What the other papers say this morning - 8 April 2013


Man U signs Aon deal with Asian goal

Manchester United has signed an eight-year deal worth nearly $240m with Aon to sponsor the club’s training ground and training kit as the US insurance broker hopes to secure a place in the hearts of the football club’s Asian fan base. Man Utd’s training ground at Carrington will be renamed the Aon Training Complex and Aon replaces DHL as the club’s training kit sponsor.

Calpers to battle zombie boards

Fresh from successes at Apple and Hewlett-Packard, the largest US public pension fund is preparing to take on “zombie” directors and rogue pay arrangements as the country’s season of annual meetings gets under way. The $255bn California Public Employees’ Retirement System has identified 52 directors who have failed to win shareholder votes but either stayed in place or subsequently been reinstated.

EU life insurers not at risk - study

Most European insurers will not be forced to alter their investment strategies by the new Solvency II risk-based capital requirements, says a study that contradicts some industry predictions.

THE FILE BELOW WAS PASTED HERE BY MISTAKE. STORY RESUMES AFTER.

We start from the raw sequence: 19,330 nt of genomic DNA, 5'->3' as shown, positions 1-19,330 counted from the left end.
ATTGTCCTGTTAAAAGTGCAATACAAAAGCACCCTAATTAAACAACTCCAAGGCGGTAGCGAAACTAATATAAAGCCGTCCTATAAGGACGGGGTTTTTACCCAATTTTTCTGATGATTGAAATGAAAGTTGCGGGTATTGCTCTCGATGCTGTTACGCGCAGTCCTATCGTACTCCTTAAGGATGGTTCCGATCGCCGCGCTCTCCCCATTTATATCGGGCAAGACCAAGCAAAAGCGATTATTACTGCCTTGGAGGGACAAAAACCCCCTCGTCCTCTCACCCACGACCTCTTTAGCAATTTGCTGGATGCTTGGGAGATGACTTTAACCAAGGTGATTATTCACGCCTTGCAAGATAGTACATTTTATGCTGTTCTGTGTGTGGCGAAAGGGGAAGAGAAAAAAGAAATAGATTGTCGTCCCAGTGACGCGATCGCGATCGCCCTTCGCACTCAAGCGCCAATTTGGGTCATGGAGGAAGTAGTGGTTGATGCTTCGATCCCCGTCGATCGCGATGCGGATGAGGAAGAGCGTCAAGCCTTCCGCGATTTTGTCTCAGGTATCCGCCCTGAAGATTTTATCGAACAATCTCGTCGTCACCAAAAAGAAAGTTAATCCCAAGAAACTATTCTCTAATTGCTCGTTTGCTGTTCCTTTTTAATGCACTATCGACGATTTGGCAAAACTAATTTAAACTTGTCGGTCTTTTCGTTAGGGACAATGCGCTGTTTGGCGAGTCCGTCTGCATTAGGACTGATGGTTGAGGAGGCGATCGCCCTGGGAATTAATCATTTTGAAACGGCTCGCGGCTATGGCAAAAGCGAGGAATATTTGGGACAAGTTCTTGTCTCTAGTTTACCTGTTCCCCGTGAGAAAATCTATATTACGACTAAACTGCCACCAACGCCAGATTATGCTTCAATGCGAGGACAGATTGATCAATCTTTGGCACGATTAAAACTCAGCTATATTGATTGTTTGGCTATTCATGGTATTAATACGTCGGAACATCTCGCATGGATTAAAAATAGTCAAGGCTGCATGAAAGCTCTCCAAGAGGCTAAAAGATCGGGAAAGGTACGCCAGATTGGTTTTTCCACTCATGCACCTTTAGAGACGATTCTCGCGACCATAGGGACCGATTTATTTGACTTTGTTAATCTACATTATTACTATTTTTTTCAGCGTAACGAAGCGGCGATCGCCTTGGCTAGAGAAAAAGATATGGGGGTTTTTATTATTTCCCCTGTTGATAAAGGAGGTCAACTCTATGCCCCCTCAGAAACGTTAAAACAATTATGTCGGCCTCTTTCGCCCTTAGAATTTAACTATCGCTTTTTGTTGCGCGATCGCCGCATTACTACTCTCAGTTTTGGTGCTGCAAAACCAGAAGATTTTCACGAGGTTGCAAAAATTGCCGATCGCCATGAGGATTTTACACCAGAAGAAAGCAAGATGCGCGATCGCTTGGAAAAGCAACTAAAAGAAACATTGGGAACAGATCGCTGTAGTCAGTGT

Ogilvy calls time on Canary Wharf

The advertising agency behind Dove’s “real women” skincare campaign is heading uptown and up river. Ogilvy & Mather is close to taking 200,000 sq ft of space at Sea Containers House on the South Bank.

Forte checks out of Prague monastery

Sir Rocco Forte will hand back tomorrow the keys to a 13th-century former monastery in Prague that he once dubbed his “most charming hotel” after its owners terminated his company’s operating contract.

The Daily Telegraph

Tesco faces £1bn writedown to quit US

Tesco is facing a bill of about £1bn to quit its loss-making Fresh & Easy business in the US The group is set to confirm in its full-year results next week that it will exit the US.

BT chief hits out at copper luddites

Ian Livingston, the chief executive of BT has hit back against critics of his £2.5bn fibre broadband roll-out, calling Sir Charles Dunstone and others "copper Luddites" who just want to "hobble the UK economy for their own commercial reasons".


Credit Suisse warns German clients

Credit Suisse is telling German clients it will stop doing business with them if they don't provide evidence their accounts comply with tax reporting rules.

Chinese firm eyes European cinema

Just months after grabbing a chunk of the US movie-theater market, China’s Dalian Wanda Group is moving toward becoming a global power in film exhibition, holding talks to purchase a European chain. It comes after Wanda buying AMC Entertainment last year.